The biggest possible disadvantage I'd see for Tebow is that, if he is only projected to be a fourth through sixth rounder this year, by leaving he might lose an opportunity to leap into the second or third round next year where he'd make significantly more money. But something tells me that is not the sort of thing driving him. And in any event, that's a speculative reason; his draft grade could also remain the same.

Finally, one factor plays a part with Tebow that normally wouldn't with other quarterbacks, but often does with runningbacks: hits and shelf life. NFL runningbacks have a limited shelf-life, before their skills and ability quickly diminish. The common wisdom is that this is a factor of the hits and punishment their bodies take. Tebow, unlike most future pro quarterbacks, takes many hits like a runningback; indeed, he often delivers them. It's a crude measure, but compare the total carries by Tebow to Texas Tech's quarterback, Graham Harrell, over the last two seasons. (In college "carries" includes sacks.) In 2007 and 2008, Harrell had 79 total "carries." Tebow? 386. Adding another 200 carries, sacks, and other hits might just start to wear on his body. And we all know NFL guys will be trying to hit him hard and often when he gets there, so body preservation might be reason alone.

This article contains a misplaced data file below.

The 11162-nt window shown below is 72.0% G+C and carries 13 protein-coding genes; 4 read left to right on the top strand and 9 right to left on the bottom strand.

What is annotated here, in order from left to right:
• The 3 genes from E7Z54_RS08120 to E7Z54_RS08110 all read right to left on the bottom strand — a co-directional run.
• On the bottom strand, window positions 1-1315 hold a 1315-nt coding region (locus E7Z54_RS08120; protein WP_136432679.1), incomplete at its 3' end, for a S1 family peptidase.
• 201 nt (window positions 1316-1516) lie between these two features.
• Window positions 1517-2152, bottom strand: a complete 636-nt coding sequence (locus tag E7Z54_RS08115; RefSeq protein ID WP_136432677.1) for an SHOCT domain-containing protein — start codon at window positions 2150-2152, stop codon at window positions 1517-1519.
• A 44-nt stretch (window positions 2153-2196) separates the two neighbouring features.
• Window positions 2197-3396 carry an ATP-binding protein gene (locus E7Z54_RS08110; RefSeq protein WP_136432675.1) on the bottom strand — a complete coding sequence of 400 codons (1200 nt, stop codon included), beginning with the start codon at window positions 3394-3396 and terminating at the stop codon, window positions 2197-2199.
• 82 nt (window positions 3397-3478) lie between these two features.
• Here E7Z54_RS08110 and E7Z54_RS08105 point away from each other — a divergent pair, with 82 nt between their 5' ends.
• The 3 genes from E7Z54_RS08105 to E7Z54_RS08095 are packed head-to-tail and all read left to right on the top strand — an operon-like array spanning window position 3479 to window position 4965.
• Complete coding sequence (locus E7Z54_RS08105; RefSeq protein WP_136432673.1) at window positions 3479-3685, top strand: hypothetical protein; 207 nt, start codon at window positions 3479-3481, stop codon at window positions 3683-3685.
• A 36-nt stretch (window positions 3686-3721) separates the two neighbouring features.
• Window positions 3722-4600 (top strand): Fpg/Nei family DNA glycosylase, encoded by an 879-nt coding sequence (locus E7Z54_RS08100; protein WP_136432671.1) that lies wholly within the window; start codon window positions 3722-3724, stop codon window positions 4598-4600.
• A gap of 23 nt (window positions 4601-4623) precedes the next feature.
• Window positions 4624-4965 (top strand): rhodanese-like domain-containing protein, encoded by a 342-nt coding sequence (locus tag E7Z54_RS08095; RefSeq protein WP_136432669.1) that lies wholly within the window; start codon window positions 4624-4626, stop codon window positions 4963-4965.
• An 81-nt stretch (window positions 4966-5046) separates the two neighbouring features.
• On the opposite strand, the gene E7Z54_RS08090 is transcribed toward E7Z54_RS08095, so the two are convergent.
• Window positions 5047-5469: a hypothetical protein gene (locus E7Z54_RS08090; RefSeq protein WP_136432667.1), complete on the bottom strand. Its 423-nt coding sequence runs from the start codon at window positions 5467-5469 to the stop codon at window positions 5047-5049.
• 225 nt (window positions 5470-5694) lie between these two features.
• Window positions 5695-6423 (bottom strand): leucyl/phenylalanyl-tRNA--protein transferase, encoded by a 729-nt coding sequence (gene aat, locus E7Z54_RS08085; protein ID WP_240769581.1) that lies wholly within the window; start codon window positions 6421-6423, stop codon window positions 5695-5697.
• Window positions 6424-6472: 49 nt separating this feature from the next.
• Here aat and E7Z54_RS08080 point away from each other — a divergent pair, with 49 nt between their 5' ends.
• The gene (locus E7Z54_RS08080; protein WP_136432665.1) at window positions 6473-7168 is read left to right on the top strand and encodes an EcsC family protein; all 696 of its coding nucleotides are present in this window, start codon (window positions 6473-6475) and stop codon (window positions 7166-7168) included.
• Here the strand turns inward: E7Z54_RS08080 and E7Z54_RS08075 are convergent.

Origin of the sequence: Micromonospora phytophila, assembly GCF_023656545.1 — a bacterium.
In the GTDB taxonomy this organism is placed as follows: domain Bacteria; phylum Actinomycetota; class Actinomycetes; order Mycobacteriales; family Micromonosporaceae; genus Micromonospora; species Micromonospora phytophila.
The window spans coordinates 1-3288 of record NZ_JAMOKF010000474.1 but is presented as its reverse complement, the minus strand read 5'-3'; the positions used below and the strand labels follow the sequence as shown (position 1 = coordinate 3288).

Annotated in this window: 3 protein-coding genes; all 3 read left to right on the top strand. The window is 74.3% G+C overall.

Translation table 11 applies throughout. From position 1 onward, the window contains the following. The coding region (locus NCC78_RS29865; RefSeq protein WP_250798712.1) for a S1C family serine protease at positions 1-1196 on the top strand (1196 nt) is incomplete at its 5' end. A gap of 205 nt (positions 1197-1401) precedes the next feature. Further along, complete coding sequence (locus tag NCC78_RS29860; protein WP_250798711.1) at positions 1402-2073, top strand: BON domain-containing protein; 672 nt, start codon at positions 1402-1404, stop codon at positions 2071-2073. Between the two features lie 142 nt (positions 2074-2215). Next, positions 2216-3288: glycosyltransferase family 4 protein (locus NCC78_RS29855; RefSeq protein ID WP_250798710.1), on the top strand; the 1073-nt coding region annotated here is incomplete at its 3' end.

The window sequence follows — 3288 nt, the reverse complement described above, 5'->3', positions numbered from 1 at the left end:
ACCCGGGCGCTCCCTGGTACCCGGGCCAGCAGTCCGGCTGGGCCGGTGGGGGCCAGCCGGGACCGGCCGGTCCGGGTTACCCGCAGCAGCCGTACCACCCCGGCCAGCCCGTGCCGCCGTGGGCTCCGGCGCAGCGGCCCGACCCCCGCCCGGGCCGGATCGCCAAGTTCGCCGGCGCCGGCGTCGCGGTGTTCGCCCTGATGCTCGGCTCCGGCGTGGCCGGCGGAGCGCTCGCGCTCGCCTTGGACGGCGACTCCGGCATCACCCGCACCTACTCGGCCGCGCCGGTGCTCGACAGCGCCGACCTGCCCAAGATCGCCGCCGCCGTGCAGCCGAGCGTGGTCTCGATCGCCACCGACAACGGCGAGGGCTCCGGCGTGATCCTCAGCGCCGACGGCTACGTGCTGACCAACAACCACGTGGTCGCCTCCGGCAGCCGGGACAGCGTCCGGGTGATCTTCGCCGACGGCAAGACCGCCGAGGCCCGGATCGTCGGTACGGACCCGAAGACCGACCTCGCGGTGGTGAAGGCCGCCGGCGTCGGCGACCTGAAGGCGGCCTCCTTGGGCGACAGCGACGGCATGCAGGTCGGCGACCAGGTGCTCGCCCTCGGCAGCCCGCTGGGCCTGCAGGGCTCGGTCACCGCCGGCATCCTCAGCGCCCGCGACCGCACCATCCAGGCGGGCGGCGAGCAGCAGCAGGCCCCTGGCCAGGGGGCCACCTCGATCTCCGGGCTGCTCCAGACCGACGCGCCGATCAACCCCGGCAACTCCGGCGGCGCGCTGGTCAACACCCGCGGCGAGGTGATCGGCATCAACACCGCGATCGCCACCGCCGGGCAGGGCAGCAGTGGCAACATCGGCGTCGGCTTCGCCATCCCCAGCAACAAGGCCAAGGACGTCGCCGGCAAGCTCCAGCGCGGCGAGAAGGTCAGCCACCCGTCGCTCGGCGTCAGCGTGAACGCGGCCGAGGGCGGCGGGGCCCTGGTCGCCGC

So there it is. I'd bet that he comes back, but it's worth considering some reasons why he might not. The biggest is to get in the right situation with the right coaches. I mean, this afternoon we have Jake Delhomme playing against Kurt Warner, two guys who made their careers by beginning as backups and developing once they were in the league (or in the Arena league or NFL Europe). Leinart? He's on the bench.

Update: Well, Tebow is coming back.


Tim said...

One important factor: Scot Loeffler.

Loeffler has been hired by Urban Meyer as the Gators' quarterbacks coach, and his track record (Tom Brady's senior year, John Navarre's ridiculous improvement from a high school defensive end to an NFL draft pick, Chad Henne) of getting quarterbacks into the league is certainly a drawing factor.

Tebow and his family loved Loeffler when he was at Michigan during Tim's recruiting process, but Florida had much more to offer at the time than did Michigan. Loeffler was one great piece of a package, and though Florida may not have had a QB coach the Tebows respected as much, the total package in Gainesville was too much to pass up. I'd be surprised if Loeffler's hiring by Urban Meyer wasn't, in part, a way to keep Tebow in school for one more year (of course, he's also a damn good coach in his own right).